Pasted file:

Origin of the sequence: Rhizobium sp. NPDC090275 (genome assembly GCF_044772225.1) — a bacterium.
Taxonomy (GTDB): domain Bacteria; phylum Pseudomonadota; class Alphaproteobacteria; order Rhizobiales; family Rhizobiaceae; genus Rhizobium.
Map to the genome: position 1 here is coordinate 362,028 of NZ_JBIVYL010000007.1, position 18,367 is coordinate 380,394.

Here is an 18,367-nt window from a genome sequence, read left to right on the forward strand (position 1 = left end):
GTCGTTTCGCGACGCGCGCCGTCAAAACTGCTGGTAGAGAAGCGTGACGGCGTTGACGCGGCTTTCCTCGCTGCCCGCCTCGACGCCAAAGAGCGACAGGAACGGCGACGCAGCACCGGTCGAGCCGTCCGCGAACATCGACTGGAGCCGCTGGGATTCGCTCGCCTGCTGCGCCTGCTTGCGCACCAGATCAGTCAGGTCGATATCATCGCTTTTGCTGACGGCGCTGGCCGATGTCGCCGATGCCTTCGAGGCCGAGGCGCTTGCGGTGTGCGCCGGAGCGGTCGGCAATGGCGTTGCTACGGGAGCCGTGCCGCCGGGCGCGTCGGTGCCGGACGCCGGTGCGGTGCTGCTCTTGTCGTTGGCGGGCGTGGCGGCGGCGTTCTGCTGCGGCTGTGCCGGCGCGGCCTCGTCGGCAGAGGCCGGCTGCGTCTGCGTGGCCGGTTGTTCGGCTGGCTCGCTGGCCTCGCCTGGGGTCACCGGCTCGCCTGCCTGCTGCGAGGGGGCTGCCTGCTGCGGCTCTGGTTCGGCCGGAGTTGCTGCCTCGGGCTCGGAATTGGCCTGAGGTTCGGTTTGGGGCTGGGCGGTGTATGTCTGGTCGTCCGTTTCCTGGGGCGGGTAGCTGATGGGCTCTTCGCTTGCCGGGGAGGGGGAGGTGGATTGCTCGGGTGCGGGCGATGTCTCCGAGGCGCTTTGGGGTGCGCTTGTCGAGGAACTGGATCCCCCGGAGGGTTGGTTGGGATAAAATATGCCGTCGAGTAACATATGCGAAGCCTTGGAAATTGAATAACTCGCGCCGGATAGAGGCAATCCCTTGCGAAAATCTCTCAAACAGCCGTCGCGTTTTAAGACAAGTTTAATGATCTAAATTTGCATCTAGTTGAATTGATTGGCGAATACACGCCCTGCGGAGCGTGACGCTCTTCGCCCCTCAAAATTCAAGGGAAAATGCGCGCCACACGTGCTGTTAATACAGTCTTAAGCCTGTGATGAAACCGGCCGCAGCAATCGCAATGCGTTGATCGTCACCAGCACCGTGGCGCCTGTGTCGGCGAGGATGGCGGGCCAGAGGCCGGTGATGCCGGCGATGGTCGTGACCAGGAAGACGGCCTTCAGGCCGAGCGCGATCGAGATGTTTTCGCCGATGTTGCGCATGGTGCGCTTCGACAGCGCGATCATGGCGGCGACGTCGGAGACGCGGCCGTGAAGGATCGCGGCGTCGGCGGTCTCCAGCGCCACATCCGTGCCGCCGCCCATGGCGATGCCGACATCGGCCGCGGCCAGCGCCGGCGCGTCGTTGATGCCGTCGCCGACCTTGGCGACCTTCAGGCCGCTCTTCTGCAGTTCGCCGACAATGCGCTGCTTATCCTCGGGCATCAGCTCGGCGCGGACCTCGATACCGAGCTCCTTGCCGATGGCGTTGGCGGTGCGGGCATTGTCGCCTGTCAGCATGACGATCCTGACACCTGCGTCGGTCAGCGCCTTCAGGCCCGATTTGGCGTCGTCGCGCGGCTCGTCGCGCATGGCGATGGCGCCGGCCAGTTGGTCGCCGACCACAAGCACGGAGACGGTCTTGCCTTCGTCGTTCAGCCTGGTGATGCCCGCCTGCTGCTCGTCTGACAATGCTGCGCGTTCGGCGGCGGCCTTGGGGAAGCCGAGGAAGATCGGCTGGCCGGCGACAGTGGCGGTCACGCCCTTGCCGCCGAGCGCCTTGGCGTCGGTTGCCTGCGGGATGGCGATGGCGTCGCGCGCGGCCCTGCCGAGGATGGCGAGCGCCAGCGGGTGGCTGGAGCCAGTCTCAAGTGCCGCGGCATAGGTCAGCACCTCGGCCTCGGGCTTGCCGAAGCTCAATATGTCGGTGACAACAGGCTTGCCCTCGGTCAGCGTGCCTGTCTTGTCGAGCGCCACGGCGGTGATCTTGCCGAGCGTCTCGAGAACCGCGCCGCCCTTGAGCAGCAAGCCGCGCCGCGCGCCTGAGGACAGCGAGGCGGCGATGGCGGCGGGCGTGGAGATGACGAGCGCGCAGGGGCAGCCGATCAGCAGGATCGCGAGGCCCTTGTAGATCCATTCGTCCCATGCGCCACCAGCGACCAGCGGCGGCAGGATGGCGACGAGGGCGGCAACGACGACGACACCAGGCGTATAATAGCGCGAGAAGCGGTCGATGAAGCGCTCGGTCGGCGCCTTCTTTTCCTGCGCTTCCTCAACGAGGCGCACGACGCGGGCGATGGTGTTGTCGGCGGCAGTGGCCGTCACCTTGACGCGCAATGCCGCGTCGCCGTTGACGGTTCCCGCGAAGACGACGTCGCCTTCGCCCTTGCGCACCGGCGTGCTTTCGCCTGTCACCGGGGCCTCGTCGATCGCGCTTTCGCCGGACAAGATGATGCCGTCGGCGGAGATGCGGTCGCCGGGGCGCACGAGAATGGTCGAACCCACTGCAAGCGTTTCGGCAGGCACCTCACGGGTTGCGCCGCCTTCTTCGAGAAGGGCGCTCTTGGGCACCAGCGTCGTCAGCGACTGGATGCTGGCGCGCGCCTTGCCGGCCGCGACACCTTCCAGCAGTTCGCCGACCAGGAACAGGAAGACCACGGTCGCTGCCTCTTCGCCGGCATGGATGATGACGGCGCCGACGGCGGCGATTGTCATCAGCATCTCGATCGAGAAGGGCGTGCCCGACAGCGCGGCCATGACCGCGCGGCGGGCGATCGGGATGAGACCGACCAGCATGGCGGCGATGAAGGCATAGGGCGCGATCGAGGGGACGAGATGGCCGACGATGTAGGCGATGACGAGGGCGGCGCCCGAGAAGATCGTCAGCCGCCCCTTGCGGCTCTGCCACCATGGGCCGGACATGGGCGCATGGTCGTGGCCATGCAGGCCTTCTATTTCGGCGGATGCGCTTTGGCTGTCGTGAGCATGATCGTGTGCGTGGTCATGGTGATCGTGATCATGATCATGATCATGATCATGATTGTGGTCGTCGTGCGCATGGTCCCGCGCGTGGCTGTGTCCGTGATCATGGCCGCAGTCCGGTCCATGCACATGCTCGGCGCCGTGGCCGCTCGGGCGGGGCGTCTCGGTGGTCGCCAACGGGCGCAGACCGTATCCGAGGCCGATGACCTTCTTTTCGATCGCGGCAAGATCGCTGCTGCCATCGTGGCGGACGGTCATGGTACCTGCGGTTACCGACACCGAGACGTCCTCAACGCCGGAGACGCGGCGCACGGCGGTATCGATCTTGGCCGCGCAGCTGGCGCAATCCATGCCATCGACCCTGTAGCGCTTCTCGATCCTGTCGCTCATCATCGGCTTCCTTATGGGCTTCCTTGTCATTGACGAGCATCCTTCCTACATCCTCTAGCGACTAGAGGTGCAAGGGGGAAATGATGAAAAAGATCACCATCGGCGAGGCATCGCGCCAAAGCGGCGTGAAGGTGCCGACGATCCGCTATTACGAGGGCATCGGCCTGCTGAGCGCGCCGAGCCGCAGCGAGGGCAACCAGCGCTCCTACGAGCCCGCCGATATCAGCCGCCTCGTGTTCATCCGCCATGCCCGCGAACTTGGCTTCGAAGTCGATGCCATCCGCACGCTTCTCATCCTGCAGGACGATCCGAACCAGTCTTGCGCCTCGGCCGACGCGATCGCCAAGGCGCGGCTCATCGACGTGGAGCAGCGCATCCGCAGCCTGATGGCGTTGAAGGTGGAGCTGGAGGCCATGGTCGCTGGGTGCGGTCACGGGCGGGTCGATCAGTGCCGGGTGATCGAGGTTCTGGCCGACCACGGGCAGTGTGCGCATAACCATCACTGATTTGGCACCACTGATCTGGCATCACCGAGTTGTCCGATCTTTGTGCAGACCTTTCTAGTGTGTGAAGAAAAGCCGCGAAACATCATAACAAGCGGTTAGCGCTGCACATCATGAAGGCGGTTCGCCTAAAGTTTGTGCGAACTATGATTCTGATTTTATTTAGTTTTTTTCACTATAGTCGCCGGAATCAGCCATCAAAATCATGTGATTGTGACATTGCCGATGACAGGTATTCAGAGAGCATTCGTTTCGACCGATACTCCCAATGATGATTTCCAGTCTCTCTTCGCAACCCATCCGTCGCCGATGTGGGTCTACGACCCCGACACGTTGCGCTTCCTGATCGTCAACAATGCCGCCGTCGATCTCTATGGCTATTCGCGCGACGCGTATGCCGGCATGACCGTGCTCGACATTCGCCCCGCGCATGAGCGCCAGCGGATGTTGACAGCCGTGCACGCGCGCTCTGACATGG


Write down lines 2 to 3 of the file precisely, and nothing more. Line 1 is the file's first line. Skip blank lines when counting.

Taxonomy (GTDB): domain Bacteria; phylum Pseudomonadota; class Alphaproteobacteria; order Rhizobiales; family Rhizobiaceae; genus Rhizobium.
Map to the genome: position 1 here is coordinate 362,028 of NZ_JBIVYL010000007.1, position 18,367 is coordinate 380,394.